On March 27, Mission Australia released Working through it: A Youth Survey report on economically disadvantaged young people. The report utilised data from their annual youth survey and analyses the similarities and differences between two groups of young people—those who have neither parent or guardian currently in paid employment, and those who have at least one parent or guardian in paid employment.
We’ve pulled three key insights from the Working through it report that are affecting young people’s ability to succeed. Before we dive in though, it’s important to know that “economically disadvantaged” refers to the young people without a parent or guardian in work.
Insight #1: Economically disadvantaged young people are less likely to pursue further study
Actually, they are three times more likely to be out of study than young people with at least one working parent or guardian in work. Around 10.2% of economically disadvantaged young people surveyed were not pursuing further study. This is particularly concerning given that the Commonwealth Department of Employment forecasts that in Australia, an additional 948,000 jobs will be created by 2022, but only 70,000 of those jobs will require only a senior secondary level education. By not supporting economically disadvantaged young people to access further study, we risk leaving some young people behind in the future of work.
Insight #2: Economically disadvantaged young people were less confident in their ability to achieve post-school goals
Almost 15% of economically disadvantaged young people indicated they were “slightly confident” or “not at all confident”, compared with 9.6% of survey participants with parents or guardians in paid work. Additionally, around 50.3% of economically disadvantaged respondents reported “go to university” as their plan after finishing school, which was markedly lower than the proportion of respondents with one or both parents in work, which sat at 68%.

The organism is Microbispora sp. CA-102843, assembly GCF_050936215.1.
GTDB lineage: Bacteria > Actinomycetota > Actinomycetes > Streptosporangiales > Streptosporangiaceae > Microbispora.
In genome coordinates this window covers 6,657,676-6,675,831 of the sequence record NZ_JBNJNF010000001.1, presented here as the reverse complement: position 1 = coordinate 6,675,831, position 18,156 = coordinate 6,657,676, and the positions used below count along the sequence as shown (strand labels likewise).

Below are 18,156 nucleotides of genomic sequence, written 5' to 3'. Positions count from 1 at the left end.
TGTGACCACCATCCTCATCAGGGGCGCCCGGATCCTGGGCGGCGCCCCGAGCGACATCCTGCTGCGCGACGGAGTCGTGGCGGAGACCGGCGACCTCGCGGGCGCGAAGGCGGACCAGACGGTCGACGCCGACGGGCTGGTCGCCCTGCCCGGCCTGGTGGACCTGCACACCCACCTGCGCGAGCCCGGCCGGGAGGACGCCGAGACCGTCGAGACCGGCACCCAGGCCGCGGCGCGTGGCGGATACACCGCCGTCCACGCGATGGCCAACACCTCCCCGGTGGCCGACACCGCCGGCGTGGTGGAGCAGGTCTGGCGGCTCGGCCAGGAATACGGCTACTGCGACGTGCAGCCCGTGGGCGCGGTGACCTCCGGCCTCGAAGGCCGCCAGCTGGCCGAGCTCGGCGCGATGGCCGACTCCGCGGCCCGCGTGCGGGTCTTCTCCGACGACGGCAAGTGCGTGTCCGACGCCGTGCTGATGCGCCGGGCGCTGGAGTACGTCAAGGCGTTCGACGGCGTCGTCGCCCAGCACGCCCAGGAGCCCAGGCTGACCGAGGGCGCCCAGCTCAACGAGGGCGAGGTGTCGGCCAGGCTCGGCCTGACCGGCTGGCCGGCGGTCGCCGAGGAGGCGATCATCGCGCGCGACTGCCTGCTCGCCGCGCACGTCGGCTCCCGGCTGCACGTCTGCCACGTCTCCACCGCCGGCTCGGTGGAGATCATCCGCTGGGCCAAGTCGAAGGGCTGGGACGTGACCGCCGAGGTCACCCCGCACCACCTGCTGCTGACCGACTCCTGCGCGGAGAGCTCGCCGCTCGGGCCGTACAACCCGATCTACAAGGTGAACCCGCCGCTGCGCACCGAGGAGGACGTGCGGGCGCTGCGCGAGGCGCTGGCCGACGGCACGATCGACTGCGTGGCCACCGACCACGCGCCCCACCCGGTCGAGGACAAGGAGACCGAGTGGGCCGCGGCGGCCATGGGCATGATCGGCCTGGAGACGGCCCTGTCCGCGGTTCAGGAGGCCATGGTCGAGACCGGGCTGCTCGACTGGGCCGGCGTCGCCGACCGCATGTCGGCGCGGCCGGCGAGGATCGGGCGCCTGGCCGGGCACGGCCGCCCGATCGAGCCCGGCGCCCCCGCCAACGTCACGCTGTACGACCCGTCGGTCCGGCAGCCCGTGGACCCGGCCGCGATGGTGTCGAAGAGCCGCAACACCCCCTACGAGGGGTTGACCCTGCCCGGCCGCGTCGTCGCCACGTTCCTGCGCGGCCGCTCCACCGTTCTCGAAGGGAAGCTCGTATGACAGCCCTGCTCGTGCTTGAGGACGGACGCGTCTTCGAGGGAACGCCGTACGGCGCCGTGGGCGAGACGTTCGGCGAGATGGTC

FYA’s New Work Reality report highlights that feeling positive about post-school career goals can have an impact on a young person’s ability to find and secure work. In fact, a young person who is happy about their career prospects at the age of 18 can get to full-time work two months faster than a young person who is not happy with their career prospects. To find out more about other facts that can help a young person get to work faster, you can view the report here.
Insight #3: More than half of economically disadvantaged young people felt there were barriers to finding work
A total of 51.9% of economically disadvantaged young people felt there were significant barriers to securing a job, compared with 38% of respondents with one or both of their parents or guardians in paid employment. Barriers to securing work included a lack of jobs, mental health, lack of family support and family responsibilities. FYA’s New Work Reality findings are similar, revealing that 70% of young people unable to secure work by 25 identified insufficient job availability as a barrier for them to getting a full-time job. Other barriers identified included a lack of relevant work experience, a lack of career management skills, and a lack of appropriate education.
The Working through it report goes on to make a range of policy recommendations, ranging from alternative education programs that better support young people at risk of becoming disengaged, to increasing access to Centrelink social security programs like Newstart and Youth Allowance.
However, there are two recommendations which align direct to FYA’s vision and work. These recommendations put young people at the centre of change, and see partnerships and collaboration as key to success.
- “Economic development opportunities and partnerships between business and community could be expanded to offer more job opportunities in local areas and to support young people in their skill development.”
- “Youth services should be co-designed with young people and young people’s voice should be included in the development of local community services and programs.”